I have run up against a wall with Chesapeake. Bought property that was unleased because the man who owned it was dying of cancer during the leasing period and Chesapeake rep didn't take the time to explain anything to him. He was in desperate need of money at the time too. We came along and bought his property which by the time we got it, it was in horrible condition. We let him live there the few weeks he had left before going into the hospital to die. Contacted Chesapeake after that and put them on notice we were owners at which time they said NO LEASE and we said fine. In 2015 the well paid out by my calculations and we contacted them. They agreed and we have been getting a monthly check since then. They told me in writing that when they got ready to drill other wells they would lease us. They permitted new wells. I contacted them and yes, first landman said they would lease. then yesterday out of the clear blue I get an email saying they will not lease us. In meantime I have friends who have unleased minerals in a super area where all wells have paid out and 17 months later Chesapeake doesn't know if they will put them into an old lease that was on the property before the foreclosure  or leave them unleased so they WAIT. I have 2 other friends whose spouses have died and 2 yrs. later one just got a check and the big mineral owner died before he could get a check on over 100 ac with several wells. In both instances Chesapeake said they were still looking at the Succession papers.

This is a small tract I have but I don't like it when someone goes back on their word. Is there any regulating board to report them to?

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share the Land Man name for other unleased owners.

Short answer to "any regulating board", no.  Dynamics that move energy companies are ever evolving and largely opaque to mineral owners.  As far as the Haynesville Shale is concerned, I expect a lot of Chesapeake plans changed when they bought the Eagle Ford assets of Wildhorse recently and announced that they were moving two of their four rigs in LA to S TX. and, that going forward they would run a one or two rig program in the LA Haynesville.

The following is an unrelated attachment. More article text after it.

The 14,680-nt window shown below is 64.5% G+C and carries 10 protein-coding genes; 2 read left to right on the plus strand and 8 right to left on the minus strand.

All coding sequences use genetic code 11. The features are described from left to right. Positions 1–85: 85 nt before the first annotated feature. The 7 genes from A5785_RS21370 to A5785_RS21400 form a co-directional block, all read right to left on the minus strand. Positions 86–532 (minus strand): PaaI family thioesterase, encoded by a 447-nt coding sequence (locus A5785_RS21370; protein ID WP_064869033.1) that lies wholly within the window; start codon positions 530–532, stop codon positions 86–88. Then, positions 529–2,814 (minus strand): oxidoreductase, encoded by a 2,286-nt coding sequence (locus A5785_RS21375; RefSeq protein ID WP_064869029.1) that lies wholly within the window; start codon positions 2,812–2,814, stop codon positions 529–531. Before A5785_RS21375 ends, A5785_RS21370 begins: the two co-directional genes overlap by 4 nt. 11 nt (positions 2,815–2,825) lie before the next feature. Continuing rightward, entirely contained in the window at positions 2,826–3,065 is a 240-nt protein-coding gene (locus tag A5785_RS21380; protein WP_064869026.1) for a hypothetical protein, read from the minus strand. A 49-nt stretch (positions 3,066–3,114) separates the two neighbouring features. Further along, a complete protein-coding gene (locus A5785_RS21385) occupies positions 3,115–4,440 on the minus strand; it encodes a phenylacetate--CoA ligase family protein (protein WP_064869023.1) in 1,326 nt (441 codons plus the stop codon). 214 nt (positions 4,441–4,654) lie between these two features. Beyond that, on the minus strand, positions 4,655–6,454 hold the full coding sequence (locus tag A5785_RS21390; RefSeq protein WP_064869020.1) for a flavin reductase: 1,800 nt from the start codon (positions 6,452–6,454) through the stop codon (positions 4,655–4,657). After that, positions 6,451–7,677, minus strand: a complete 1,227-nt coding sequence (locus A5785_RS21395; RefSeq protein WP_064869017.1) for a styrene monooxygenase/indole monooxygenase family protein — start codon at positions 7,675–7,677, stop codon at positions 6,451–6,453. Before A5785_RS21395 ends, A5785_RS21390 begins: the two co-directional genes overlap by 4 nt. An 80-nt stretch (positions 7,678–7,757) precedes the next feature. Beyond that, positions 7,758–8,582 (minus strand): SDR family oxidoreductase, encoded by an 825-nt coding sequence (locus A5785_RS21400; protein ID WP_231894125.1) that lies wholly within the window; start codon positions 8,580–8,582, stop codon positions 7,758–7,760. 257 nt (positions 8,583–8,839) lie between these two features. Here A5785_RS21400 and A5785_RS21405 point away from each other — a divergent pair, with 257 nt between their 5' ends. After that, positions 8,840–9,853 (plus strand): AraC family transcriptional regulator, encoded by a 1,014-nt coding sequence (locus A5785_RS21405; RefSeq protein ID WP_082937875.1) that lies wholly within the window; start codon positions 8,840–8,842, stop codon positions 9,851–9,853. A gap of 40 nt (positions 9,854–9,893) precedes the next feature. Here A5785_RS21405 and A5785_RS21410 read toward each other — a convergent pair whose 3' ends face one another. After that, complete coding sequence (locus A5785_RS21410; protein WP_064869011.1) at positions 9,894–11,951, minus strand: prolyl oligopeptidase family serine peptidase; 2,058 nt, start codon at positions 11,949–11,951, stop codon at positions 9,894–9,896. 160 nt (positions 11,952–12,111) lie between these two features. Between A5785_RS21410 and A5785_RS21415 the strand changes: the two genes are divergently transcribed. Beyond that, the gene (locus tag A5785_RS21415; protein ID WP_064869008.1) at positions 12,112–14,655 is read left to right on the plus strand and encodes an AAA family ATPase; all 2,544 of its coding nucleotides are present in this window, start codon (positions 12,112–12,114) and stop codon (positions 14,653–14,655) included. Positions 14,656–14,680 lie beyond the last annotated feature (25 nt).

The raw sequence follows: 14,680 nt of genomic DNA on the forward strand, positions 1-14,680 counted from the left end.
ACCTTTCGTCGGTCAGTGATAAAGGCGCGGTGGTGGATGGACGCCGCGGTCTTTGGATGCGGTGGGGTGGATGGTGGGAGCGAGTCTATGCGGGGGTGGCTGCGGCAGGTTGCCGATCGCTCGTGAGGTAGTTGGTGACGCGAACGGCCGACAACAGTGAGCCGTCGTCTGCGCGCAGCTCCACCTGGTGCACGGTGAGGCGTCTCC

Skip I heard the same thing yesterday about Chesapeake moving their rigs into territory they bought from Wildhorse. Heard they were leaving only ONE rig in the Haynesville

CHK made an official announcement.  It's not a rumor.  And it will have a material effect on their NW LA drilling plans which will in turn will have an impact on their land decisions.

Skip did Chesapeake buy all of Wildhorse assets? I know Wildhorse bought some major assets from other drillers in 2017.

The only assets mentioned in the articles on the sale were Eagle Ford.

Skip

Fairly certain if you dig deeper, CHK bought out Wildhorse in its entirety (for good or bad).  

Thanks, dbob.  I'll take your world on it.

It was a merger with CHK on top by 55/45 or so.

jay

KCM,
You need an O&G lawyer at this point, and you also need your friends and their acreage to interest one. Since they don't have a clue about what to do and this could be big money in their case, they should let your case run parallel to theirs out of gratitude. Start looking for an attorney now, as it may take some time to find one versed in Louisiana O&G law. They're kind of a rare breed, to say the least. You and your friends probably have valid claims if production is ongoing and the acreage not leased. Don't just "sit" on your rights very long. Best of luck.

A letter from CHK stating that they would offer a lease on new wells is not a contract and not legally binding.  Since all the Haynesville Drilling & Production units are "compulsory", CHK has no obligation to offer a lease.  I have talked with several attorneys and industry associates about the possibility of legislation to require a standard lease with no bonus and a quarter royalty as an option for unleased mineral owners who do not wish to stay unleased.  Not much likelihood of that at this point as mineral owners are not seen as critical constituents by the majority of politicians.  Many of those politicians are indebted to the O&G industry for campaign funding.  CHK, and any operating company for that matter, should be held to the requirements of the Mineral Code regarding Unleased Mineral Interests.  An experienced O&G attorney could advise on the specifics of that issue.

"an (oil company) has no obligation to offer a lease"

And they might or might not if you fit a certain vulnerable landowner profile and they think they can beat you out of your money.

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